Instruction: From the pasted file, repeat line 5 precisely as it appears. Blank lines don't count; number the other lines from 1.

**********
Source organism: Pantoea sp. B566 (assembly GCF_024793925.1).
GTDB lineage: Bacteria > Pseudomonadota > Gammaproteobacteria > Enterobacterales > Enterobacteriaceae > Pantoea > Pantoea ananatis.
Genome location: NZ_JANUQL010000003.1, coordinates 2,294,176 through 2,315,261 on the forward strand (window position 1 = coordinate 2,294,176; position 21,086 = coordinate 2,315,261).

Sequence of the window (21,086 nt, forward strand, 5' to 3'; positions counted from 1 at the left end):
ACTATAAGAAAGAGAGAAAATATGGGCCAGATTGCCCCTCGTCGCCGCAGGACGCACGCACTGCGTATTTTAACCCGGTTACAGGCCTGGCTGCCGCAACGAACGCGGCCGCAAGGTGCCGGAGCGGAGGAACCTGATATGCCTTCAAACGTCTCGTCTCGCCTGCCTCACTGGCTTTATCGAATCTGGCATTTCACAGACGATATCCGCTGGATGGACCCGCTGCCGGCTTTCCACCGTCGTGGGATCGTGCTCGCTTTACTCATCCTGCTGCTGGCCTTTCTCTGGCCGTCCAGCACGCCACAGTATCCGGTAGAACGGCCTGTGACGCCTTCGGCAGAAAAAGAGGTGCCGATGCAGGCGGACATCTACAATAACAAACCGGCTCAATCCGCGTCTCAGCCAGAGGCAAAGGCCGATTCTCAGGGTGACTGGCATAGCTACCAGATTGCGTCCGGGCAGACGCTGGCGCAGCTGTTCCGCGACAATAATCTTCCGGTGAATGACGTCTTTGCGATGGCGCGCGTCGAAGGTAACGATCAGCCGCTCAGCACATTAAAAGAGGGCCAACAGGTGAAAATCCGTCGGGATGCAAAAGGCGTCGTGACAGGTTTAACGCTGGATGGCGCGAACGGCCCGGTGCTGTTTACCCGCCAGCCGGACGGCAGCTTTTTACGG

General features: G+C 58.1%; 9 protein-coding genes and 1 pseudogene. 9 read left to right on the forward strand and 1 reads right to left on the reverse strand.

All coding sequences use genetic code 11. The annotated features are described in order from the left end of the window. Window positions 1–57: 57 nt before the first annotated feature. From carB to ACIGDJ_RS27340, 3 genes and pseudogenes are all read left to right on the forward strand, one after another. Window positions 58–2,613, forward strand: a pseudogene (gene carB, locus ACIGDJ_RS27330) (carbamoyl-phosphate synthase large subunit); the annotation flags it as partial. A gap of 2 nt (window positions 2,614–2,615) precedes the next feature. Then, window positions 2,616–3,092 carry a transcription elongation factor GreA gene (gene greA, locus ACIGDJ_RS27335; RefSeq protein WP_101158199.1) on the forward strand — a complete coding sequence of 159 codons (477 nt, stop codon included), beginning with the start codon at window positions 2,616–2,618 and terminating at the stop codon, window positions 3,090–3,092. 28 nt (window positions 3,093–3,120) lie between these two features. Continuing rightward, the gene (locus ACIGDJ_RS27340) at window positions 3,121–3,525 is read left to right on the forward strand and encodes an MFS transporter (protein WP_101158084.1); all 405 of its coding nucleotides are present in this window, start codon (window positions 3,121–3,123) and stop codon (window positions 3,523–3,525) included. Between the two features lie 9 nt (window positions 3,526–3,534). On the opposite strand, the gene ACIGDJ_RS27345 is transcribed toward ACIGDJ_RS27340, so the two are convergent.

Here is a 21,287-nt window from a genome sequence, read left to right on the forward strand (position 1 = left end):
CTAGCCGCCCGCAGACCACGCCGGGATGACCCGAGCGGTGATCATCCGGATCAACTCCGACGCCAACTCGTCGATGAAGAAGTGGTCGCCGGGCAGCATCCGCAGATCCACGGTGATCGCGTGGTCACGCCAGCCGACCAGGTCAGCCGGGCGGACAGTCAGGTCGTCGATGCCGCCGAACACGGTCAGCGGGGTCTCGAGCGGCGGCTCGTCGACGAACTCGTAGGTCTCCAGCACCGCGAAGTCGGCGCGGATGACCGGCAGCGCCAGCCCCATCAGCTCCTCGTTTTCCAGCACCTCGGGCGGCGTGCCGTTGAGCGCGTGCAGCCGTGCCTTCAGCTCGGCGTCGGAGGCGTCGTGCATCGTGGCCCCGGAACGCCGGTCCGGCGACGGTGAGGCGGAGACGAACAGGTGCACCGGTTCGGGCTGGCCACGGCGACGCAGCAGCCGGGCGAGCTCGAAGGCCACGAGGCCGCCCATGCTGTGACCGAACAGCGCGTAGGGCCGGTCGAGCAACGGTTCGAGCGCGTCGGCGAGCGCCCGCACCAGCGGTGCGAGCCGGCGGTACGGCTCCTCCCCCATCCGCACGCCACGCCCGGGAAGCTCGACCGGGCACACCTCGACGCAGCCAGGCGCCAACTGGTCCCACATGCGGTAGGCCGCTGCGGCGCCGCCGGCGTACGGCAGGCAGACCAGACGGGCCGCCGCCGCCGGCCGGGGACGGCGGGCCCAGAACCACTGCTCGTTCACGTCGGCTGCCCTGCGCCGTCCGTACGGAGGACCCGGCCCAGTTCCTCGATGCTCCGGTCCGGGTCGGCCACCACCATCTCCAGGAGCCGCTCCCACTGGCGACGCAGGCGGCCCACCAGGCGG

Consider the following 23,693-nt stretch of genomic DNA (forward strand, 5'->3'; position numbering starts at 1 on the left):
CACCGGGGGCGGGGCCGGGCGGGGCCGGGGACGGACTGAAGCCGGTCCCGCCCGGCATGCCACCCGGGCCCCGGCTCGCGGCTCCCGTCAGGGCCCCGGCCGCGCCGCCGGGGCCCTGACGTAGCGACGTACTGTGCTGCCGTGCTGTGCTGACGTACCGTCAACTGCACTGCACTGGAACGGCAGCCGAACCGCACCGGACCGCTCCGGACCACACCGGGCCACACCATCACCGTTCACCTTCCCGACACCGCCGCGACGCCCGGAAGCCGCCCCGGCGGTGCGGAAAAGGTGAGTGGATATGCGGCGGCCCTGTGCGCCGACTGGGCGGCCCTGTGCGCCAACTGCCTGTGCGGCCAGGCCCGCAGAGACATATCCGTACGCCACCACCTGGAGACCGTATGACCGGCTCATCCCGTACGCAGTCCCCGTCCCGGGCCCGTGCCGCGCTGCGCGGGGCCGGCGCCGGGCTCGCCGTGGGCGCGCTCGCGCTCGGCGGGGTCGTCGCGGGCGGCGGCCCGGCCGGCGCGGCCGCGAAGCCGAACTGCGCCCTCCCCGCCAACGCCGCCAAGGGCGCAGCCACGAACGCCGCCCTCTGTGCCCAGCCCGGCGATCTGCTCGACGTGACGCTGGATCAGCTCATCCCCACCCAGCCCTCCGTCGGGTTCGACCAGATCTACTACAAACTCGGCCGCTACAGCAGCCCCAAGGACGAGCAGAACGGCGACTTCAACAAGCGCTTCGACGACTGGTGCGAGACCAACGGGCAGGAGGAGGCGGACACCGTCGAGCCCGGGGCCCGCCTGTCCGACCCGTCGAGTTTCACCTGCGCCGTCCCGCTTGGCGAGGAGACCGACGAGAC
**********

ACTATAAGAAAGAGAGAAAATATGGGCCAGATTGCCCCTCGTCGCCGCAGGACGCACGCACTGCGTATTTTAACCCGGTTACAGGCCTGGCTGCCGCAACGAACGCGGCCGCAAGGTGCCGGAGCGGAGGAACCTGATATGCCTTCAAACGTCTCGTCTCGCCTGCCTCACTGGCTTTATCGAATCTGGCATTTCACAGACGATATCCGCTGGATGGACCCGCTGCCGGCTTTCCACCGTCGTGGGATCGTGCTCGCTTTACTCATCCTGCTGCTGGCCTTTCTCTGGCCGTCCAGCACGCCACAGTATCCGGTAGAACGGCCTGTGACGCCTTCGGCAGAAAAAGAGGTGCCGATGCAGGCGGACATCTACAATAACAAACCGGCTCAATCCGCGTCTCAGCCAGAGGCAAAGGCCGATTCTCAGGGTGACTGGCATAGCTACCAGATTGCGTCCGGGCAGACGCTGGCGCAGCTGTTCCGCGACAATAATCTTCCGGTGAATGACGTCTTTGCGATGGCGCGCGTCGAAGGTAACGATCAGCCGCTCAGCACATTAAAAGAGGGCCAACAGGTGAAAATCCGTCGGGATGCAAAAGGCGTCGTGACAGGTTTAACGCTGGATGGCGCGAACGGCCCGGTGCTGTTTACCCGCCAGCCGGACGGCAGCTTTTTACGG